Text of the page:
As I write, the season’s first snow is falling in the November night. It is cold and the streets are empty. Downstairs, Jennie is cooking for tomorrows feast. I’m taking a few minutes to write as tomorrow promises to be very busy, being Thanksgiving Day here in the US. Given the news this week from around the country, it will be a troubled day for many. Thanksgiving Day itself has a troubled history, or rather multiple histories. Yet we continue to gather with family and friends on the last Thursday in November to celebrate the harvest and express gratitude to the Creator.
I have written a blog post on Thanksgiving Day for the past several years. I need to acknowledge the complexity of this day, to disturb the waters on which it rests. The popular view of the day is that the Indigenous people of New England, and North America, welcomed the colonists and joined them to celebrate their first harvest. Another story, probably closer to the truth, is it celebrates the Native people who taught the first colonists to survive in this harsh New World. Yet another, largely ignored, story is the day originally celebrated the murders of hundreds of Native people in response to the death of one Colonist. To some degree each of these stories caries truth, although the first is probably least accurate.
Earlier I was on Twitter. The dominant conversation was about the racism and violence of Ferguson. A second theme was the growing Indigenous resistance to the destruction of our tribal lands, and all of Turtle Island. A third strand was violence against women, especially Native women and women of color; yet another strand was the growing governmental abandonment of people with disabilities. Still another was violence against transgendereds and two-spirits. There was also a fierce debate about which group is most oppressed, and therefore is privileged to speak. All others are to remain silent.
That discussion misses the painful fact that all of us in these groups are subject to one colonial enterprise or another. How is one to seriously critique the many faces and dehumanizing strategies of colonialism and late capital if one is forced to single out one oppressed group? Indeed, preserving such divisiveness is a strong suit of the colonial endeavor. Is it not true that each of the above Thanksgiving narratives becomes most informative when viewed as part of a larger story? Doesn’t the loss of any strand in the narrative greatly diminish the whole?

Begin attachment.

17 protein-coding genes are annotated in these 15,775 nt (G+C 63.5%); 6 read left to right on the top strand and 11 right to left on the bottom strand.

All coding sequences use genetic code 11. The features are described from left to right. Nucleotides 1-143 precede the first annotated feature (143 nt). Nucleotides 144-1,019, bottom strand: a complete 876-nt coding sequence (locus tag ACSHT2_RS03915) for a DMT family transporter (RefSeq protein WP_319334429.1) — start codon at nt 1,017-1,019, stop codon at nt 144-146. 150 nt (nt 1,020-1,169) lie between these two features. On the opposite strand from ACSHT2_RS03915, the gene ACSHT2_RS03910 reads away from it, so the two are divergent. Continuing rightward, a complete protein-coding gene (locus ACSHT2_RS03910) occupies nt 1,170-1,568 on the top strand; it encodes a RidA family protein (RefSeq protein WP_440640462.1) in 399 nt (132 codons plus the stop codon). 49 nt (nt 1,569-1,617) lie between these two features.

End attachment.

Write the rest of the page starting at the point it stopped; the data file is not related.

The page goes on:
This is not to argue that all groups are equally oppressed. Clearly this is not the case. One can, I believe, argue that persons and groups who are clearly “other” are more at risk for both direct and indirect harm. Yet to only focus on those groups is to miss the overarching terror utilized to divide, marginalize, and silence all of the groups. How are we to lead rich lives if we understand them to be good only to the extent they are less terror filled than those of others? Might we instead build coalitions of shared need that hold space for complex, interconnected stories?
I was taught by my elders that all ideologies and behaviors that deny basic dignity to people are to be challenged, that all forms of dehumanizing violence are inherently wrong. I was encouraged to remember that the founding of the US was firmly rooted in institutionalized, government sanctioned violence. From the kidnapping of Africans to be used as slaves, to the carefully planned genocide against Native people, those founding the new country were committed to terrorizing and destroying whole peoples in order to enrich themselves and their allies. Sadly, more than two hundred years later, this ideology has found new, fertile ground in both the US and Canada.
While the influence of Greed continues to grow, so does our shared commitment to challenging its authority and influence. Showing gratitude for our lives is one way to do this, a path that lies at the very heart of much Indigenous teaching. We are, after all, guests here on the Earth, held in the loving embrace of Pachamama. We are each and every one a part of the vast mystery of life, each precious, invaluable. When all beings are embraced as sacred, the world becomes a holy place. Let us open our hearts to one another. Let us tell the truths that challenge the myths of our culture, and in so doing, create the possibility of a profound renewal. Let us hold one another, and this beautiful world we are graced to visit, sacred.